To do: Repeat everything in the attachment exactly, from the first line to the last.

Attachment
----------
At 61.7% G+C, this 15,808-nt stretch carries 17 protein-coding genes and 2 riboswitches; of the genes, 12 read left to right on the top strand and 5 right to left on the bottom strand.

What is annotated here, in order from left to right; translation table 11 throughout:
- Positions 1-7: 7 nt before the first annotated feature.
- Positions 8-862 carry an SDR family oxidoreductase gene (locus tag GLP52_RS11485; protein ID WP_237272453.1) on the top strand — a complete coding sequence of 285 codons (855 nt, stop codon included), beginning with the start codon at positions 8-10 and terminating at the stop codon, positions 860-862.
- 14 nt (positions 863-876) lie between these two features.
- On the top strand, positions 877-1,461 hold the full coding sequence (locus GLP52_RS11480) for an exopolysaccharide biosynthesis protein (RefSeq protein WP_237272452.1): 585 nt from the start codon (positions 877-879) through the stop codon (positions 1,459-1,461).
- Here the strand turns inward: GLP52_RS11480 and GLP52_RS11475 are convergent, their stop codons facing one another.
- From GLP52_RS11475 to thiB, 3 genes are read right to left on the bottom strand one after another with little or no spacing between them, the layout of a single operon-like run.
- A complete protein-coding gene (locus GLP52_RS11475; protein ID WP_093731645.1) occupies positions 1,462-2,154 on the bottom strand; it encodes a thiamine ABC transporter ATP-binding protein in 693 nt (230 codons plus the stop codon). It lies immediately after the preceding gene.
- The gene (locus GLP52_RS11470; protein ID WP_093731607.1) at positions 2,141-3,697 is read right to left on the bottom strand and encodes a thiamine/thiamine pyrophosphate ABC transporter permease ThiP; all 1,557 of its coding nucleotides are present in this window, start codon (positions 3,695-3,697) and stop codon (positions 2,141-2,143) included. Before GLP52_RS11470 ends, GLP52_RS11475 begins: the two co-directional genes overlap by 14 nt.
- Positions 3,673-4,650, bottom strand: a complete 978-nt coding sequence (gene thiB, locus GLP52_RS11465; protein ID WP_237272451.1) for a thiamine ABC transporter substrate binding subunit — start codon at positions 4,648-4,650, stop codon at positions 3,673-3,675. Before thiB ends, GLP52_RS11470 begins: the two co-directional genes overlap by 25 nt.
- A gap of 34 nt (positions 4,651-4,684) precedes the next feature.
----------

At 61.7% G+C, this 15,808-nt stretch carries 17 protein-coding genes and 2 riboswitches; of the genes, 12 read left to right on the top strand and 5 right to left on the bottom strand.

What is annotated here, in order from left to right; translation table 11 throughout:
- Positions 1-7: 7 nt before the first annotated feature.
- Positions 8-862 carry an SDR family oxidoreductase gene (locus tag GLP52_RS11485; protein ID WP_237272453.1) on the top strand — a complete coding sequence of 285 codons (855 nt, stop codon included), beginning with the start codon at positions 8-10 and terminating at the stop codon, positions 860-862.
- 14 nt (positions 863-876) lie between these two features.
- On the top strand, positions 877-1,461 hold the full coding sequence (locus GLP52_RS11480) for an exopolysaccharide biosynthesis protein (RefSeq protein WP_237272452.1): 585 nt from the start codon (positions 877-879) through the stop codon (positions 1,459-1,461).
- Here the strand turns inward: GLP52_RS11480 and GLP52_RS11475 are convergent, their stop codons facing one another.
- From GLP52_RS11475 to thiB, 3 genes are read right to left on the bottom strand one after another with little or no spacing between them, the layout of a single operon-like run.
- A complete protein-coding gene (locus GLP52_RS11475; protein ID WP_093731645.1) occupies positions 1,462-2,154 on the bottom strand; it encodes a thiamine ABC transporter ATP-binding protein in 693 nt (230 codons plus the stop codon). It lies immediately after the preceding gene.
- The gene (locus GLP52_RS11470; protein ID WP_093731607.1) at positions 2,141-3,697 is read right to left on the bottom strand and encodes a thiamine/thiamine pyrophosphate ABC transporter permease ThiP; all 1,557 of its coding nucleotides are present in this window, start codon (positions 3,695-3,697) and stop codon (positions 2,141-2,143) included. Before GLP52_RS11470 ends, GLP52_RS11475 begins: the two co-directional genes overlap by 14 nt.
- Positions 3,673-4,650, bottom strand: a complete 978-nt coding sequence (gene thiB, locus GLP52_RS11465; protein ID WP_237272451.1) for a thiamine ABC transporter substrate binding subunit — start codon at positions 4,648-4,650, stop codon at positions 3,673-3,675. Before thiB ends, GLP52_RS11470 begins: the two co-directional genes overlap by 25 nt.
- A gap of 34 nt (positions 4,651-4,684) precedes the next feature.